Sometime between now and May 20 we should hear a lot more from Gov. Ned Lamont about his plans to begin a phased process of loosening restrictions on businesses and gatherings. That's when his "stay at home" order suspending in-person, nonessential functions is set to expire. However, he recently determined that schools will remain closed for the balance of this school year.
But the keys to any “reopening” of the state will be testing and masks. The governor wants to see 14 days of reduced Covid-19 cases and hospitalizations, combined with greater testing and the availability of masks for workers exposed to the public, before we lower our guard.
Lamont has said that in any such decision he will be guided by the Reopen Connecticut Advisory Group he named, which will present him with a list of options and considerations, backed with data.
Indra Nooyi, a former CEO of Pepsi who chairs the group, has said that reopening will proceed “very carefully, in small steps,” starting “sometime in June.”
This makes sense, and we support the governor’s approach, even as we bridle at his decision to treat that 47-member panel as a non-governmental body, and therefore exempt from the state’s Freedom of Information Act.
The situation regarding the Covid-19 pandemic is still up in the air. We have no idea when it will end, or how, and until we have more information we are shadow-boxing with a sinister enemy. Only hard information from medical authorities will tell us where we stand and when we can back off on some of the restrictions — as Lamont and other governors have repeatedly stated.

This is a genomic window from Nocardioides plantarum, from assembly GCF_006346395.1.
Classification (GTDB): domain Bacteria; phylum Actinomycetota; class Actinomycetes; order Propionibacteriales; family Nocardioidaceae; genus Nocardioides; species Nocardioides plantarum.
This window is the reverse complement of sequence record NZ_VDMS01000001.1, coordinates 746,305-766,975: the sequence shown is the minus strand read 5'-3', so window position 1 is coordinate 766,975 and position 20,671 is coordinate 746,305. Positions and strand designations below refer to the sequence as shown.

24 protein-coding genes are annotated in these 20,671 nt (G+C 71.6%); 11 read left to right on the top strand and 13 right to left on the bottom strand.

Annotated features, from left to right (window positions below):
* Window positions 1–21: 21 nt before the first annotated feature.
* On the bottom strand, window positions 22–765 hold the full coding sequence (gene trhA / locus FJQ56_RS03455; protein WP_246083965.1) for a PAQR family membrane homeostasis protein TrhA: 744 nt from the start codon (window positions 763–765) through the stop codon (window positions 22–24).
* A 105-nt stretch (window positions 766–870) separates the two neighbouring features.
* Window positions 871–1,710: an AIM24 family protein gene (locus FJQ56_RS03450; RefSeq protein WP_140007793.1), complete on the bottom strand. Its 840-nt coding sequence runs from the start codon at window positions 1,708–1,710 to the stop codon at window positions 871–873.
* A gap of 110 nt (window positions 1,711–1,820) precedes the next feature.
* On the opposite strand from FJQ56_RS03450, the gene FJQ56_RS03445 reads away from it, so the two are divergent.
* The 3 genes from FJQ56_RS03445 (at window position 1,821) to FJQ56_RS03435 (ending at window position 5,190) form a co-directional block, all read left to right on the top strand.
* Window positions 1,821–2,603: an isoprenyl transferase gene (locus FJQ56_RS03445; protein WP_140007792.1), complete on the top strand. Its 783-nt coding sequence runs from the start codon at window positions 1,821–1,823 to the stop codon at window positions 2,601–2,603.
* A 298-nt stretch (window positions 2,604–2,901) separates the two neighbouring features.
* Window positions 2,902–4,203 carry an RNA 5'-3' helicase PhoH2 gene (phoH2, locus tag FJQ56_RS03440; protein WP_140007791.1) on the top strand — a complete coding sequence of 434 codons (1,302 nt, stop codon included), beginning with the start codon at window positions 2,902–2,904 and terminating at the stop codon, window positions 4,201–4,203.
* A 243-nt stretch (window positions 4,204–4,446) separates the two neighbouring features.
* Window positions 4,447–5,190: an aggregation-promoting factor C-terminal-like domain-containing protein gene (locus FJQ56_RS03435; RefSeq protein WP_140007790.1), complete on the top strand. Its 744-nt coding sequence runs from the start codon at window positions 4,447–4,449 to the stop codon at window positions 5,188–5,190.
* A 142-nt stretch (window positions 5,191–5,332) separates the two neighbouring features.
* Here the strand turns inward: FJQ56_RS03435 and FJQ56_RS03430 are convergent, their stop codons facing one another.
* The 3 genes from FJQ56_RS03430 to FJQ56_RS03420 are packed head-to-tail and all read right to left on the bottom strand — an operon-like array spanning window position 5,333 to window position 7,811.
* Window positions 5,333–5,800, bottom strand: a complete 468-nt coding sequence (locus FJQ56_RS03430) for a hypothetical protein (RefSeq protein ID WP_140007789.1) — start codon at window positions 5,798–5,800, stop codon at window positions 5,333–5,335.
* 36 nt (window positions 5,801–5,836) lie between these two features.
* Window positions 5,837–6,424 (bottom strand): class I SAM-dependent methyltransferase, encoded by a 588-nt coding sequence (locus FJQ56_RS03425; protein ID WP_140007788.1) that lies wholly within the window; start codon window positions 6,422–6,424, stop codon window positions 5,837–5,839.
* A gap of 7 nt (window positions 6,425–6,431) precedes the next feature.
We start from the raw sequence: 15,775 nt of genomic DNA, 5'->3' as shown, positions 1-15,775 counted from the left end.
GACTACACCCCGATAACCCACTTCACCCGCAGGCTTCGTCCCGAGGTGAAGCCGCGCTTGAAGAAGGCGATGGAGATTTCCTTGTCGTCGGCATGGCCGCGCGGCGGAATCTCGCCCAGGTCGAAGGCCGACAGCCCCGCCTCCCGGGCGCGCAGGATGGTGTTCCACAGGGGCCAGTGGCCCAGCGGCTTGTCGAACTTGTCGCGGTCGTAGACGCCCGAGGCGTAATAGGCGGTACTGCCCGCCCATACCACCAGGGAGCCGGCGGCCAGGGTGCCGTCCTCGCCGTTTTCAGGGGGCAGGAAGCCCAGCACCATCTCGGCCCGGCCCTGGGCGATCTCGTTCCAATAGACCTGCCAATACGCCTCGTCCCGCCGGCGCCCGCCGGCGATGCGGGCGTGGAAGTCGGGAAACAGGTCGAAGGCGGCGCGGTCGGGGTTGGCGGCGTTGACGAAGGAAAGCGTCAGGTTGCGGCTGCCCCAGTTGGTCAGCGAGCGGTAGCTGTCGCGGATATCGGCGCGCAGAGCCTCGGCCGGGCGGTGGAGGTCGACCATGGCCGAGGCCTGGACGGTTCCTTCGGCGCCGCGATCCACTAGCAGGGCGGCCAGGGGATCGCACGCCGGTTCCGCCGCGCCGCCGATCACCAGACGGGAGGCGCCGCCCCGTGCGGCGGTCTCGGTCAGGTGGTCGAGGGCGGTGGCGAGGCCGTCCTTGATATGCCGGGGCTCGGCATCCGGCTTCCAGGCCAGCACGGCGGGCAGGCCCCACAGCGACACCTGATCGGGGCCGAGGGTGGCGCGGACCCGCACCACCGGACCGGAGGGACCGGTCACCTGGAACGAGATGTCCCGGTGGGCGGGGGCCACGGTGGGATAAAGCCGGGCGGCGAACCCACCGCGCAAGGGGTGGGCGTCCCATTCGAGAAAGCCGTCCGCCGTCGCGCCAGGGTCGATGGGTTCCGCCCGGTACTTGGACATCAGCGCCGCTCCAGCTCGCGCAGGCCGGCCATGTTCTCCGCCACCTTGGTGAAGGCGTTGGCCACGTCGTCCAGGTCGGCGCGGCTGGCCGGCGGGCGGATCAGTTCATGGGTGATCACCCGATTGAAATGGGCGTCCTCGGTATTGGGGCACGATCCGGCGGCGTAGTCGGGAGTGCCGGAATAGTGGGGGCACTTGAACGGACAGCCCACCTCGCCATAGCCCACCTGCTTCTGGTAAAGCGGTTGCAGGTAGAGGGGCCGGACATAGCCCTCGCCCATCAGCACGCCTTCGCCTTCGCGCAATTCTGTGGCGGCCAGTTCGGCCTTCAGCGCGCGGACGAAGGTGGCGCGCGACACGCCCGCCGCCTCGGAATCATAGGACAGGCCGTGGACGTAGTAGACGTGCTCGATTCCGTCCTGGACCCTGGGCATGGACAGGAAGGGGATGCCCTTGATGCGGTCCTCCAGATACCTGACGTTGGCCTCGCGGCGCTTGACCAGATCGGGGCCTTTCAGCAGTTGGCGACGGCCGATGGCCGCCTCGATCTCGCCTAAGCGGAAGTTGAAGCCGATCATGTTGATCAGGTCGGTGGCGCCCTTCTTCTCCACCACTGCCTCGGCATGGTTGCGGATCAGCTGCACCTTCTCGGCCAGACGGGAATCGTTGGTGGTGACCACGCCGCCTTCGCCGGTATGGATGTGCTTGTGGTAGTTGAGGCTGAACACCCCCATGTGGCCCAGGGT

For now, we are reassured that Lamont has a rational, information-based process in the works, and we commend him for that.
Unlike other states, we have not had armed “protesters” demanding that restrictions be dropped, but that doesn’t mean Lamont isn’t under pressure to get the economy back in gear. We did have a rolling demonstration in Hartford not long ago, with dozens of cars and trucks circling the Capitol.
But everyone wants the state to get back to business as usual, or at least as close to usual as we can, as soon as we can.
It all comes down to this: “You want to get this state back to work?” Lamont said last week. “You want to do it safely? It's testing and masks.”